So far, the uses of bitcoin as a medium of exchange appear limited, particularly if one excludes illegal activities. It has been used as a means to transfer funds outside of traditional and regulated channels and, presumably, as a speculative investment opportunity. People bet on bitcoin because it may develop into a full-fledged currency. Some of bitcoin’s features make it less convenient than existing currencies and payment systems, particularly for those who have no strong desire to avoid them in the first place. Nor does it truly embody what Hayek and others in the “Austrian School of Economics” proposed. Should bitcoin become widely accepted, it is unlikely that it will remain free of government intervention, if only because the governance of the bitcoin code and network is opaque and vulnerable.

Finally, while the Fed may be late to the game, the ECB has already made its feelings on BitCoin well-known long ago: recall from over a year ago: "The ECB Explains What A Ponzi Scheme Is; Awkward Silence Follows" in which the European central banks didn't mince its words: BitCoin is nothing but a ponzi scheme to the central bank tasked with preserving the viability of an entire insolvent continent, and a a currency which unlike BitCoin would never survive absent regulatory intervention.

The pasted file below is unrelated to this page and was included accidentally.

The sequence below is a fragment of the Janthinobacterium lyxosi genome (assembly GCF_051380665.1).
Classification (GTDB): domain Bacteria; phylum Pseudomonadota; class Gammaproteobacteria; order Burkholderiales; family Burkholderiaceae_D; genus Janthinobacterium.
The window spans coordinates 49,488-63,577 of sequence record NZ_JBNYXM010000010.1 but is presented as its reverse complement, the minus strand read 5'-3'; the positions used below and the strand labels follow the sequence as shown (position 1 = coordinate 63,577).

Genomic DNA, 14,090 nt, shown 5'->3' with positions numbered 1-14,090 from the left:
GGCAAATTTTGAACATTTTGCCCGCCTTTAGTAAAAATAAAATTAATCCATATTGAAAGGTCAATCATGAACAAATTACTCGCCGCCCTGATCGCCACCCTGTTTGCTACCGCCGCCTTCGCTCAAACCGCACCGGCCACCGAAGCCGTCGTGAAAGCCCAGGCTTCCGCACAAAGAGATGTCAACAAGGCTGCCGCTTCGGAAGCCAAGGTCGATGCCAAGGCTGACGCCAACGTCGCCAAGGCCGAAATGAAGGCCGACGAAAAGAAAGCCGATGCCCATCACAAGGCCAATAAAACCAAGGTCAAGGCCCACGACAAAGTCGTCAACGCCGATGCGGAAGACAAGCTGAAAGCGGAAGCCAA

So while the electronic currency is soaring exponentially as it goes through its appreciation golden age, will the one thing that can finally end the dream of BitCoin holders arrive soon: when the government, and existing monetary authorities, start taking it seriously.

Full Chicago Fed paper on BitCoin

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jaap's picture

blow off top...

nope-1004's picture

Anything in competition to the USD, or even nations seeking to settle in something other than USD, are terrorists and labeled humanitarian violators.  Gold, silver, Bitcoin.... will all be managed by the war mongers.

I'd just simply prefer to hold it in my hand, on the butt end side of my shotgun.....


hedgeless_horseman's picture



The Bitcoin of the Berkshires
November 8, 2013
A hyper-local currency is boosting small business trade and bringing neighbors together in Western Massachusetts.

What will The Federal Reserve Banks, and their lapdog federal politicians, do when more people start using a local currency like the hippies terrorists in Western Massachussets?

The two main purposes of the Federal Reserve Act of 1913 are: 1) eliminate competition, and 2) guarantee profits for the big (federal) banks.